China: Does anyone remember TUF China? A yoga instructor without any fighting experience made his way onto the initial cast. That was about five years ago. Now, China is sending over legit prospects with regularity, Weili Zhang – who won against Danielle Taylor -- and Buren providing the example on this card. Plus, they’ve also sent Xiaonan Yan, Wu Yanan, Pingyuan Liu, Guan Wang, and Song Yadong are further examples. They may not have a title contender amongst those names, but they’re started to send some real talents now.

Brazil: Perhaps not as obvious given their history, but Brazil had a pretty damn good night, walking out of the event with a 5-1 record, the lone blemish being Viana. Combine that with Jose Aldo’s comeback from last week, I’d say Brazil has bounced back quite well after a rough stretch that left the country with a solitary champion in Amanda Nunes.


Cody Garbrandt: After his win over Cruz at the end of 2016, it looked like Garbrandt would be a long-reigning champion. After all, he was only 25 and had styled on Cruz. Since then, Garbrandt has been KO’d twice by Dillashaw, the second time being a gift-wrapped opportunity to regain the title. He couldn’t have asked for more from Uncle Dana and couldn’t make good on it. Now, so long as Dillashaw is champion, Garbrandt is highly unlikely to ever receive another title shot. Ouch. It’ll be very interesting to see what role he’ll have during Dillashaw’s reign.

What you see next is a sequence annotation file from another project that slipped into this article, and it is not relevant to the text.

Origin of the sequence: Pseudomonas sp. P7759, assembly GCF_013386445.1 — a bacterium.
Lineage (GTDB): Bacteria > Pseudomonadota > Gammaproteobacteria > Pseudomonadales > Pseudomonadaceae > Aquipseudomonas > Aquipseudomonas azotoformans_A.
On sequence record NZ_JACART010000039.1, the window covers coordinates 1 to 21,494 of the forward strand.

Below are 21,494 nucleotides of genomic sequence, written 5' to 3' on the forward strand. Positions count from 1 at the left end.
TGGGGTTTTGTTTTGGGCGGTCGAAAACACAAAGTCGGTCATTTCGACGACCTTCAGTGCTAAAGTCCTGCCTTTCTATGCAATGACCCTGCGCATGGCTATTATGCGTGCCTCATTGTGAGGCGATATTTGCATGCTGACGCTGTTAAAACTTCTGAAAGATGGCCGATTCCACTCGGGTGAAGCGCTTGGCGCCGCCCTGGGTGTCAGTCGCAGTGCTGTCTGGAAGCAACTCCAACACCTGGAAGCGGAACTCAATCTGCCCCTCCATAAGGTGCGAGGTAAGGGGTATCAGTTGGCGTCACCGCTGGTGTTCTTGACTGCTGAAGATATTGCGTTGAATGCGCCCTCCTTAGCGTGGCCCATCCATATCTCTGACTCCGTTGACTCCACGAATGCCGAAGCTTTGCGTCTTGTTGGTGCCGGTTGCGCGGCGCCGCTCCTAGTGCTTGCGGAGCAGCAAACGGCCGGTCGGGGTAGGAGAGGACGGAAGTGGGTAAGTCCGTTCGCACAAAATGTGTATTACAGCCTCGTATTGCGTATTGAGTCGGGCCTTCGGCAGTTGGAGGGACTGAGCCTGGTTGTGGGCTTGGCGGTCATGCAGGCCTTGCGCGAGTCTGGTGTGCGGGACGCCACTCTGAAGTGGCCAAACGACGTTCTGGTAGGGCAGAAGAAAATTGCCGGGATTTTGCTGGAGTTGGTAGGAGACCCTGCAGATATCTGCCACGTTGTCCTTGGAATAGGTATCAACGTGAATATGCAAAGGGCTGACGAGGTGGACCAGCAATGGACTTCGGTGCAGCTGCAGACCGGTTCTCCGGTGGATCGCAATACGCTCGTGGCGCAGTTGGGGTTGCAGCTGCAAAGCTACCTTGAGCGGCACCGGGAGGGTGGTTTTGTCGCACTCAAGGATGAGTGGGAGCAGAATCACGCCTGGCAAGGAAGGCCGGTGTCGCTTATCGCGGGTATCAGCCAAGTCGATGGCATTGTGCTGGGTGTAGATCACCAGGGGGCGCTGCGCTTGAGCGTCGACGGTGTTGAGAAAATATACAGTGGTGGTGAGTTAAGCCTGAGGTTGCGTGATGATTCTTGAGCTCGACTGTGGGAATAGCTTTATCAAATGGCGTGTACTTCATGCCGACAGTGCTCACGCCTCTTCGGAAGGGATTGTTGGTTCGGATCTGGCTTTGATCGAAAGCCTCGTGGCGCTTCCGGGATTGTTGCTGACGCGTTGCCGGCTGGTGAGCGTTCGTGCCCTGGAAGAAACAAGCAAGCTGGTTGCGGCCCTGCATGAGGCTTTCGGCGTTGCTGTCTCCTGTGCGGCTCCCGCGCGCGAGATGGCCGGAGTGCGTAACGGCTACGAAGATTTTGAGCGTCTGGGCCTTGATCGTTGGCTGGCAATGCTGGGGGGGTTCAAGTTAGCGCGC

Cub Swanson: Swanson has been losing to the cream of the crop of featherweight in Brian Ortega, Frankie Edgar, and Renato Moicano, but the bottom line is Swanson has lost three fights in a row. It’s fair to question whether Swanson is a top five featherweight anymore. Even worse: Swanson was finished in the first round in front of his friends and family.

Polyana Viana: Most people didn’t know who she was heading into her main card contest with Aldrich. Hell, most people still don’t know who she is. Or at least they wish she didn’t. Viana’s janky striking didn’t translate well over the course of three rounds and she gassed long before the fight was over. Not an inspiring performance for the Brazilian.